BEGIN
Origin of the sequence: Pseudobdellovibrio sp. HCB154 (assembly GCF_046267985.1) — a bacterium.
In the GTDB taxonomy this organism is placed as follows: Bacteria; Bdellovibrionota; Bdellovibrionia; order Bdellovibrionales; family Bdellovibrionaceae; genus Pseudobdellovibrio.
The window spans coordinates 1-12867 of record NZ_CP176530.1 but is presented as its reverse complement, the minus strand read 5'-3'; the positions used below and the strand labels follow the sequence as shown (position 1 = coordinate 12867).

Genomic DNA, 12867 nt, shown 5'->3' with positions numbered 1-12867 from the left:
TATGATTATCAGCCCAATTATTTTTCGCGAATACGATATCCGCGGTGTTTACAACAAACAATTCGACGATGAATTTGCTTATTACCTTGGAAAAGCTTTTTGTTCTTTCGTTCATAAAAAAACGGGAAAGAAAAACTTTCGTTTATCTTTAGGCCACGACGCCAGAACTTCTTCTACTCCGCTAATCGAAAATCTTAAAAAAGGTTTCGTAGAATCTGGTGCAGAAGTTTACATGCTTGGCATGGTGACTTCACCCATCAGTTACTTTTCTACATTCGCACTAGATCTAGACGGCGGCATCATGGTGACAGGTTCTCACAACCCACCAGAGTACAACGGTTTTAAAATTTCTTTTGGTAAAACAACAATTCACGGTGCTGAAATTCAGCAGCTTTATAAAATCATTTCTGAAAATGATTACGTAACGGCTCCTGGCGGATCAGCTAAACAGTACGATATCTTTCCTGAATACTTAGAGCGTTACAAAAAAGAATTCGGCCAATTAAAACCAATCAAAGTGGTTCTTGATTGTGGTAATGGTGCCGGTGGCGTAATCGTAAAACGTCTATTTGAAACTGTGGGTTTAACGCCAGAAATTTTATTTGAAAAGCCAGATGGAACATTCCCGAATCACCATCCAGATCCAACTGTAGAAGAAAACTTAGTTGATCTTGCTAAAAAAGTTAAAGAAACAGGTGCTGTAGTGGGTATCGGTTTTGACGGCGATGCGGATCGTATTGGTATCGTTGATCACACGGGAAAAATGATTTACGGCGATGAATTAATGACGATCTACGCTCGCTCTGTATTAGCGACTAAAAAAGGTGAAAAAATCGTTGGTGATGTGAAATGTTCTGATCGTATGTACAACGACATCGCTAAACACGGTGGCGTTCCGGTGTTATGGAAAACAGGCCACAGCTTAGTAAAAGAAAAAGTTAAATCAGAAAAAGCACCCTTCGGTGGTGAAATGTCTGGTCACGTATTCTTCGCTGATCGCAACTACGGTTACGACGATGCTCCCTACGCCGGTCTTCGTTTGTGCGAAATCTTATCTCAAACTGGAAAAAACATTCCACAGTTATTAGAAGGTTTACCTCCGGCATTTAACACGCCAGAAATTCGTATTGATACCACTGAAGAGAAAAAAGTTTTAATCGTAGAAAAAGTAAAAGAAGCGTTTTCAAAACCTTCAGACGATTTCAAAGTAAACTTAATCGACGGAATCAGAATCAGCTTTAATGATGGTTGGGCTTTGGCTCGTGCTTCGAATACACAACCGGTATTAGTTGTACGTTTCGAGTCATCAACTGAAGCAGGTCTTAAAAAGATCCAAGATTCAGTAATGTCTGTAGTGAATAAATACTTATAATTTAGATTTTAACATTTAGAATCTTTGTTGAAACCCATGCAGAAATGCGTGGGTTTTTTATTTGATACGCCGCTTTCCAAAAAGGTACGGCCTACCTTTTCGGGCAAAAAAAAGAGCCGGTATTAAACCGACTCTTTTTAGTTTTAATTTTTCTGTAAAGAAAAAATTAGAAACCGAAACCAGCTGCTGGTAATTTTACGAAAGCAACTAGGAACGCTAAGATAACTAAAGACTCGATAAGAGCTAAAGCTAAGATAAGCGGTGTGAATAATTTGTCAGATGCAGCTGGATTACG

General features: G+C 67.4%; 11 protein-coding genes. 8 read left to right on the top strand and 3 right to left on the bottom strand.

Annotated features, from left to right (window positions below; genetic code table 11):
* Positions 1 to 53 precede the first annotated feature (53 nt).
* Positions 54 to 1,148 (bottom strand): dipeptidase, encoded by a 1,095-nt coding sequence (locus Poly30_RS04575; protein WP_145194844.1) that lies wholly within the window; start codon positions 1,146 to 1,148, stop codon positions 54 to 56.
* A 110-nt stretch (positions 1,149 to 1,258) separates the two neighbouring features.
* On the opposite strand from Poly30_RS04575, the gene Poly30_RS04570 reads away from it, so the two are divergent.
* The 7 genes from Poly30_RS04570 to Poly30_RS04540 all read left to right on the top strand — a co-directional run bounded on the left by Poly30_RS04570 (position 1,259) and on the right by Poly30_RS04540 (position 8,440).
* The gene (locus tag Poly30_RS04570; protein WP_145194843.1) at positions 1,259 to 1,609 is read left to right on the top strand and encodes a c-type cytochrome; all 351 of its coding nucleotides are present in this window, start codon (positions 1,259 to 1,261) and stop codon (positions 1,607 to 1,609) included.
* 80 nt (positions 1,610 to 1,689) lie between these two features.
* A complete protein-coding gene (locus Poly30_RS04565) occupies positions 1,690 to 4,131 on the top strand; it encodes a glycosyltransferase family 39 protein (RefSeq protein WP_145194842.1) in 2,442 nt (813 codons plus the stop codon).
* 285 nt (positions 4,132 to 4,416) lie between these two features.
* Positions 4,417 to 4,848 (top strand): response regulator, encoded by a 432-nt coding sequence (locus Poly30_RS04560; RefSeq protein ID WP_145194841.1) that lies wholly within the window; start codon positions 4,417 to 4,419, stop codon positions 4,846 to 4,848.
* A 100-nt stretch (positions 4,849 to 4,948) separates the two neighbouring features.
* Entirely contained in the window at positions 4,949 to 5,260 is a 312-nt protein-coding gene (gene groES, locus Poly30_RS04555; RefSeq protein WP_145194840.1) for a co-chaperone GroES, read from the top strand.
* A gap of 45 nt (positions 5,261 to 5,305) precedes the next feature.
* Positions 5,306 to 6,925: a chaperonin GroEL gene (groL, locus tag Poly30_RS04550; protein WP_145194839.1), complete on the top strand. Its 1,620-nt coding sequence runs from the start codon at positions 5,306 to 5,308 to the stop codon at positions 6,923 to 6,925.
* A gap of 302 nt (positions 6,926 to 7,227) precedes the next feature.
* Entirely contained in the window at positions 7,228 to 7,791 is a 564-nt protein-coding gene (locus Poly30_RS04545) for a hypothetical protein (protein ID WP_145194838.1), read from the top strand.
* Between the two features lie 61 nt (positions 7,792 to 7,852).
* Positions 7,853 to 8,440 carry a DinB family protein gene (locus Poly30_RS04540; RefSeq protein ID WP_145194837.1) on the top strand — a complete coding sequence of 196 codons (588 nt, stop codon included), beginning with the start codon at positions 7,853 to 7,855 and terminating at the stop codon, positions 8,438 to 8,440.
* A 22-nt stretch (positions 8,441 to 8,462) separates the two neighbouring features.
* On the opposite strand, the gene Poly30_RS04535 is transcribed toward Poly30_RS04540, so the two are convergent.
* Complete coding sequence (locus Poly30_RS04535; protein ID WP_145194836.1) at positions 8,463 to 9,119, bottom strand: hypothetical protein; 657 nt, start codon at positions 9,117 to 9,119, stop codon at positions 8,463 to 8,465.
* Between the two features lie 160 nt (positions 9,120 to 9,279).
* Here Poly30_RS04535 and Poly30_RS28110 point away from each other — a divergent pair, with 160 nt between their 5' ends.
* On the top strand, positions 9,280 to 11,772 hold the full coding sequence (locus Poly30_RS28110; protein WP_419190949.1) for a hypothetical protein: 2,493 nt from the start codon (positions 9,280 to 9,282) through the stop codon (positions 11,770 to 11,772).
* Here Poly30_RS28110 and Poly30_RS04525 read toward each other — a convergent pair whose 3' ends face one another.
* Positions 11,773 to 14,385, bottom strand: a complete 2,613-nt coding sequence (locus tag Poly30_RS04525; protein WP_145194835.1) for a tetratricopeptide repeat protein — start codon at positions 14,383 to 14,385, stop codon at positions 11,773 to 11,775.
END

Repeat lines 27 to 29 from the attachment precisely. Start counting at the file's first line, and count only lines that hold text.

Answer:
* On the opposite strand, the gene Poly30_RS04535 is transcribed toward Poly30_RS04540, so the two are convergent.
* Complete coding sequence (locus Poly30_RS04535; protein ID WP_145194836.1) at positions 8,463 to 9,119, bottom strand: hypothetical protein; 657 nt, start codon at positions 9,117 to 9,119, stop codon at positions 8,463 to 8,465.
* Between the two features lie 160 nt (positions 9,120 to 9,279).